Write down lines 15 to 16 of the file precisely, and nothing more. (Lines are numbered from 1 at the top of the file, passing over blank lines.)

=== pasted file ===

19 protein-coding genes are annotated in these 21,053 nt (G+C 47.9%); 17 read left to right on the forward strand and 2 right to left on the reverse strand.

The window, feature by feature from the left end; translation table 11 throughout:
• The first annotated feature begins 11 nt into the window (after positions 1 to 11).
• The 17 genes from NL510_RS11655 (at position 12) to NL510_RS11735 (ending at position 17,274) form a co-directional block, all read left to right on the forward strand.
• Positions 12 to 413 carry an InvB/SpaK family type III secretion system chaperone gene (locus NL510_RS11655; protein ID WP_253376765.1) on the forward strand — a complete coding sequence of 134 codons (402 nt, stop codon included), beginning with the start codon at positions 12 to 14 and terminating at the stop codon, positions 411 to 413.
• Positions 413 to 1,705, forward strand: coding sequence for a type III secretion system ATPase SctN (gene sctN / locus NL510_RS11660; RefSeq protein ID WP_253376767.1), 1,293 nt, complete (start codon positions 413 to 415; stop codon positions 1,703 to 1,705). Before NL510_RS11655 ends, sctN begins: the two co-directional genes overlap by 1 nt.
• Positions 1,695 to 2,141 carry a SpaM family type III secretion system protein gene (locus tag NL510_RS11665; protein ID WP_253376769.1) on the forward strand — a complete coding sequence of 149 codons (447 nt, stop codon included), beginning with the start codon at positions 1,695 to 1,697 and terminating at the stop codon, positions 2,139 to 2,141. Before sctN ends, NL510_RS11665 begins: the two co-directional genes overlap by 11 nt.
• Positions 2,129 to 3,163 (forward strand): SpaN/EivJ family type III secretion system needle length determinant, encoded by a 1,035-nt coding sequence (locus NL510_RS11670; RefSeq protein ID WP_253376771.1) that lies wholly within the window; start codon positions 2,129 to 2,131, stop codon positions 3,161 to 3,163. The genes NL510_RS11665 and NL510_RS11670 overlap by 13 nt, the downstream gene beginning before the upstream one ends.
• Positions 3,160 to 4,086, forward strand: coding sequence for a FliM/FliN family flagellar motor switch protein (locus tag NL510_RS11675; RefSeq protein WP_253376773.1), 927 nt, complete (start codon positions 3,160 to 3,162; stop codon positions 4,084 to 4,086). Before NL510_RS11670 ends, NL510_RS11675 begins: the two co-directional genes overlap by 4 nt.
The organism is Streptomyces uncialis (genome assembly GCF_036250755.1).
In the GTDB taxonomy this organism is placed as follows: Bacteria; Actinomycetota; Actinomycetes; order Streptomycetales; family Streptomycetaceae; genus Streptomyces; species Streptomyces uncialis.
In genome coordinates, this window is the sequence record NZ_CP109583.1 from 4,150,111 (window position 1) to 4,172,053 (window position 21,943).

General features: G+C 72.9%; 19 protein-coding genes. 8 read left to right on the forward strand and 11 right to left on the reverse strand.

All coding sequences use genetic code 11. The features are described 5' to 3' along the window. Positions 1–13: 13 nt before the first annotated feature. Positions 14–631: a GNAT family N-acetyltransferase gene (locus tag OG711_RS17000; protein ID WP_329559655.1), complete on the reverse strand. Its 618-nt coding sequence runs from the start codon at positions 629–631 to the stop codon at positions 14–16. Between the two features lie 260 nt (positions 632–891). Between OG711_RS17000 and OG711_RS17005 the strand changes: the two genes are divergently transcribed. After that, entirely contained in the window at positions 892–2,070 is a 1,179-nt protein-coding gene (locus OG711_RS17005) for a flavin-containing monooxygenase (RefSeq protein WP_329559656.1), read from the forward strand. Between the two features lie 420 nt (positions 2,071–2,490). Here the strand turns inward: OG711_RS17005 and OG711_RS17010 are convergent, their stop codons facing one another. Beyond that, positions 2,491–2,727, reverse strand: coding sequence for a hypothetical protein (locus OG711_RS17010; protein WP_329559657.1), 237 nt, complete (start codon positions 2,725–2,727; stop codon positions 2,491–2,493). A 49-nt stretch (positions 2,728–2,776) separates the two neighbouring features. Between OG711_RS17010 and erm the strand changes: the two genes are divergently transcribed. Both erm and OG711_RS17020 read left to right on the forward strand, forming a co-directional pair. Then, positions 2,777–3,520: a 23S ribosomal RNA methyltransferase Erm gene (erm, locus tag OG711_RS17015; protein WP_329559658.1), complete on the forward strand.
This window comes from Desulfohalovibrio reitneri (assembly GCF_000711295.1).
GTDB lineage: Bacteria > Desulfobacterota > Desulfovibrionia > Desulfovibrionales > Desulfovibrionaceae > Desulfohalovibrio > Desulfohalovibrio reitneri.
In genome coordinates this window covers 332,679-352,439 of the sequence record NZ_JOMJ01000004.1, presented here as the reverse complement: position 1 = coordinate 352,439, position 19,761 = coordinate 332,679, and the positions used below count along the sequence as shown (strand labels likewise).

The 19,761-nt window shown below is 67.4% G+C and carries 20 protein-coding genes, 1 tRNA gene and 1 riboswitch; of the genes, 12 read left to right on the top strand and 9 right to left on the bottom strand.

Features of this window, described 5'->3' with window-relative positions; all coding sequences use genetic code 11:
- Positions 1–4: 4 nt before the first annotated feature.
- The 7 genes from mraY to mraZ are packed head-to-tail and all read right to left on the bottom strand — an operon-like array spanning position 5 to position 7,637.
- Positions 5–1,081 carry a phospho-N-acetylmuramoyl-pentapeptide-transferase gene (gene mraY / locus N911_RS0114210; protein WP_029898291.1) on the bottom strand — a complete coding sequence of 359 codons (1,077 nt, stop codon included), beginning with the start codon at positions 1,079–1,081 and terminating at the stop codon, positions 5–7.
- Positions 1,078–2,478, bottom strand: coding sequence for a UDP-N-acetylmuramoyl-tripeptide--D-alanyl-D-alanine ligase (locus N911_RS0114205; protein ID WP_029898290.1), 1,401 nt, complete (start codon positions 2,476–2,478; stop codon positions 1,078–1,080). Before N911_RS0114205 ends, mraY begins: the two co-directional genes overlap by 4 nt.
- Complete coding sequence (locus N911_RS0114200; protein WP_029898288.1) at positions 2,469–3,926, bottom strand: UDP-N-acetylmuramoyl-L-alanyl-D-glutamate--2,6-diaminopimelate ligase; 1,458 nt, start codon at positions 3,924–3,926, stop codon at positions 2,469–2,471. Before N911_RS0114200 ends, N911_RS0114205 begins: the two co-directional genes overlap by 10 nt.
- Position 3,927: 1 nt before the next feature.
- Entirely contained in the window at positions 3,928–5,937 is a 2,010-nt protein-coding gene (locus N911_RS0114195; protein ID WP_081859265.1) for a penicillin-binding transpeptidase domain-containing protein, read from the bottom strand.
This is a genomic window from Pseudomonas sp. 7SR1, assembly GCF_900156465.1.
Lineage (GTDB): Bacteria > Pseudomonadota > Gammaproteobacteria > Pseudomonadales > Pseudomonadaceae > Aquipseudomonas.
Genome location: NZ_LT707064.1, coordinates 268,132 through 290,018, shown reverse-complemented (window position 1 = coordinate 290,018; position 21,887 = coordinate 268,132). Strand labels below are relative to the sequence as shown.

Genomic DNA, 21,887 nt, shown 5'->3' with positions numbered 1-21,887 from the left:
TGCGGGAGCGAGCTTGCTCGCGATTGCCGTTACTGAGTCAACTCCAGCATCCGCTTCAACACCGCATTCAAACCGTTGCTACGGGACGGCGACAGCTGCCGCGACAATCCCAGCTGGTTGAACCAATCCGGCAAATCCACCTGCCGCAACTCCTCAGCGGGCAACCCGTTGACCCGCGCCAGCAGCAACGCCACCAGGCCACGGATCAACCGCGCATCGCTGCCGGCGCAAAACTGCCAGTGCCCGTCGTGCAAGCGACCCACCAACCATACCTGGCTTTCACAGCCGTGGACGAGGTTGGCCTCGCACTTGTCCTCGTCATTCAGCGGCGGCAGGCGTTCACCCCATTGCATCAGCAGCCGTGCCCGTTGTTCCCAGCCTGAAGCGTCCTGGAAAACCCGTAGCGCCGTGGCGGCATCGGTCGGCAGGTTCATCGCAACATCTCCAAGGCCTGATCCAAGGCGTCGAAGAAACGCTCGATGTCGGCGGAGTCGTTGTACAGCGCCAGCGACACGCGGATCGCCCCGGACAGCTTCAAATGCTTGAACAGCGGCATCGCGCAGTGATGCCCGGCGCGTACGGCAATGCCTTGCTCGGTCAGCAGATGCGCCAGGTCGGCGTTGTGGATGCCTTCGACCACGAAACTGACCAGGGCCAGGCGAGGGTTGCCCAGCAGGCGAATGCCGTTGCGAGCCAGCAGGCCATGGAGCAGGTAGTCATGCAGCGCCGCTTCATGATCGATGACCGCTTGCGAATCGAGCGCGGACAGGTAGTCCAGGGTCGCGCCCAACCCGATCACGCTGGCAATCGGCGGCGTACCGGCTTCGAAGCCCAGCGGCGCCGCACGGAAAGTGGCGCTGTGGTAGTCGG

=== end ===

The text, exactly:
This window comes from Desulfohalovibrio reitneri (assembly GCF_000711295.1).
GTDB lineage: Bacteria > Desulfobacterota > Desulfovibrionia > Desulfovibrionales > Desulfovibrionaceae > Desulfohalovibrio > Desulfohalovibrio reitneri.